Ostomies in rectal cancer patients: What is their psychosocial impact?

S. Kenderian, E. K. Stephens, A. Jatoi

Research output: Contribution to journalArticlepeer-review

17 Scopus citations


The resection of a low-lying rectal cancer can lead to the creation of an ostomy to discharge fecal material. In view of this reconfiguration of anatomy and life-changing modification of daily bodily functions, it is not surprising that a rapidly growing literature has examined ostomy patients' psychosocial challenges. The current study was designed (1) to systematically review the published literature on these psychosocial challenges and (2) to explore, in a single-institution setting, whether medical oncologists appear to acknowledge the existence of an ostomy during their post-operative evaluations of rectal cancer patients. This systematic review identified that social isolation, sleep deprivation; financial concerns; sexual inhibition; and other such issues are common among patients. Surprisingly, however, in our review of 66 consecutive rectal cancer patients, in 17%, the ostomy was not mentioned at all in the medical record during the first medical oncology visit; and, in one patient, it was never mentioned at all during months of adjuvant chemotherapy. Even in the setting of ostomy complications, the ostomy was not always mentioned. This study underscores the major psychosocial issues cancer patients confront after an ostomy and suggests that healthcare providers of all disciplines should work to remain sensitive to such issues.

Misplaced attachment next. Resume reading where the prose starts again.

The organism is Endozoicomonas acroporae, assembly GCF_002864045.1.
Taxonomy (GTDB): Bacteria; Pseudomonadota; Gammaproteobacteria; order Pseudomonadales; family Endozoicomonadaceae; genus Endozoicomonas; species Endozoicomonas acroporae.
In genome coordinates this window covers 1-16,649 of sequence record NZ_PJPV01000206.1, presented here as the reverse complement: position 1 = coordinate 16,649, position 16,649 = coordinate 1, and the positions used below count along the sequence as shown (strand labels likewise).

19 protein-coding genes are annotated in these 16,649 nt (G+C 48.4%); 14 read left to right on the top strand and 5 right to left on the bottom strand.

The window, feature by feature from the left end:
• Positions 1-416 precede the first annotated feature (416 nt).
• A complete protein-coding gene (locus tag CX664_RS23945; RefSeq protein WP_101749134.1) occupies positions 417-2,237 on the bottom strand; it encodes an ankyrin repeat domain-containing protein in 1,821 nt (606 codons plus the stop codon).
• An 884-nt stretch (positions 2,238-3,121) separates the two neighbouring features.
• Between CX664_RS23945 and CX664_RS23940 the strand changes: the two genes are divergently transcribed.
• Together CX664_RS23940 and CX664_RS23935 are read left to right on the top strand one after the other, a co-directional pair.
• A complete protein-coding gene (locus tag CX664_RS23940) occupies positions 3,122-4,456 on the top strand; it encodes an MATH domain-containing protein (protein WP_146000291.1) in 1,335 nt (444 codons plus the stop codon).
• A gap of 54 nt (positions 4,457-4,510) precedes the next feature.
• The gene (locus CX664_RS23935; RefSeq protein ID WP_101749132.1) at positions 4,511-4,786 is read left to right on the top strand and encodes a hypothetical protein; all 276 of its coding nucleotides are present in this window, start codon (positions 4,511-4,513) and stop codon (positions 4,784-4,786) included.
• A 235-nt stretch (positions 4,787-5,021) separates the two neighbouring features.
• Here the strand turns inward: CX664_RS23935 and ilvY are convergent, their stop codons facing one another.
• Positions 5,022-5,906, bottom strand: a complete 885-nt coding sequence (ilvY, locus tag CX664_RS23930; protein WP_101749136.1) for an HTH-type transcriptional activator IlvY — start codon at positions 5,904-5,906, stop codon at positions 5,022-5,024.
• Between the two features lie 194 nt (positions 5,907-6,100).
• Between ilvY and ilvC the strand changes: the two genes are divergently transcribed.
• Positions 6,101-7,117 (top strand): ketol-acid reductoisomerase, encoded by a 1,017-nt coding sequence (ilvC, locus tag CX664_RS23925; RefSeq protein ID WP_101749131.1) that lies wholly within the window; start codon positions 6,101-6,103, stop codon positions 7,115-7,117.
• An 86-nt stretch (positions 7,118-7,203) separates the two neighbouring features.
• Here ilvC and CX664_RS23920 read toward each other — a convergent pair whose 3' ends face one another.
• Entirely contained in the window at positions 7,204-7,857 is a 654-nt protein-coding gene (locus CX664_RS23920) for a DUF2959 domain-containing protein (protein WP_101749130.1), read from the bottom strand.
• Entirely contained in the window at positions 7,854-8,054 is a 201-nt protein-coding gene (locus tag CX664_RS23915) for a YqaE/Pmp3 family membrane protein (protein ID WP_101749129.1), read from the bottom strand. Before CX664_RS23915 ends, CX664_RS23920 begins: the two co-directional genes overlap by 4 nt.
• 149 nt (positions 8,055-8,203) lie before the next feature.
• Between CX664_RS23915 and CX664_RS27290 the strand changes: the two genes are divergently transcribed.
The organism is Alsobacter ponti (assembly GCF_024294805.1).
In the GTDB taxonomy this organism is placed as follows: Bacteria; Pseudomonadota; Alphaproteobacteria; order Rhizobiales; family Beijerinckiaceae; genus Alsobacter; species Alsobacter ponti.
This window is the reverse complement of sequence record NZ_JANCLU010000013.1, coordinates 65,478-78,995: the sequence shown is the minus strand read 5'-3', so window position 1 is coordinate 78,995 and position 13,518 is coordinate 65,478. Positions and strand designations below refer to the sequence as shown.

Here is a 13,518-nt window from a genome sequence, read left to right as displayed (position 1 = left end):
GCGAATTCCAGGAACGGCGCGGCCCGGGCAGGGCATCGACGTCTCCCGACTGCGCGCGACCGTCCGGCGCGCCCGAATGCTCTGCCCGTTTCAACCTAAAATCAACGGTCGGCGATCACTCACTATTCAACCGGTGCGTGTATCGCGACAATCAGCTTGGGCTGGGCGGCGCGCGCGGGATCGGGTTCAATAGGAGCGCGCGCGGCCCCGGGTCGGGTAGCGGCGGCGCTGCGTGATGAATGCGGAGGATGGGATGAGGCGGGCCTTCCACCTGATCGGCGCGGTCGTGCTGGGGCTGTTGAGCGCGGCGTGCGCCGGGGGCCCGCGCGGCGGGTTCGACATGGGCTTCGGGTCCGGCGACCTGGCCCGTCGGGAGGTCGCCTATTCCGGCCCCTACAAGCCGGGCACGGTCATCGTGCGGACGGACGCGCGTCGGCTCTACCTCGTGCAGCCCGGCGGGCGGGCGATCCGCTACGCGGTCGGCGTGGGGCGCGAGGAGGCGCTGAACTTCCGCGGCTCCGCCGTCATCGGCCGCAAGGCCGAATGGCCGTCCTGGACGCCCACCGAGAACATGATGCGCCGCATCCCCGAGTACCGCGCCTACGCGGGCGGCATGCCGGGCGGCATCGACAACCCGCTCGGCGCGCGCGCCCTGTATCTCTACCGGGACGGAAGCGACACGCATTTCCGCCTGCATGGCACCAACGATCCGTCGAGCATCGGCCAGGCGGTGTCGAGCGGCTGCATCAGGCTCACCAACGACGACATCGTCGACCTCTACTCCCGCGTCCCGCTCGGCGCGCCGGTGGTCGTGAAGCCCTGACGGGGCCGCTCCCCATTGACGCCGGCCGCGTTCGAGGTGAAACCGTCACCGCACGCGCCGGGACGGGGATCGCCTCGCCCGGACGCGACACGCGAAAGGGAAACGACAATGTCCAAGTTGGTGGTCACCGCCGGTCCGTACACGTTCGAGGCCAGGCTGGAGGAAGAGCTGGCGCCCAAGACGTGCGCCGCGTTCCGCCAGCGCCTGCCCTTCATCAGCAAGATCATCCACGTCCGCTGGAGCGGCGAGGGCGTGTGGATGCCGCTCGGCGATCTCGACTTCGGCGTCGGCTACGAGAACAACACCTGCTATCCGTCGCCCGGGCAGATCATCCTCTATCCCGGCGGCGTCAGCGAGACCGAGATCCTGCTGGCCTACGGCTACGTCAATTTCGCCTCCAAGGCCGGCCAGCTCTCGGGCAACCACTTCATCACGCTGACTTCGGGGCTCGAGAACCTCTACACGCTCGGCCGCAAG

Original languageEnglish (US)
Pages (from-to)328-332
Number of pages5
JournalEuropean Journal of Cancer Care
Issue number3
StatePublished - May 2014


  • Ostomy
  • Psychosocial
  • Rectal cancer
  • Systematic review

ASJC Scopus subject areas

  • Oncology


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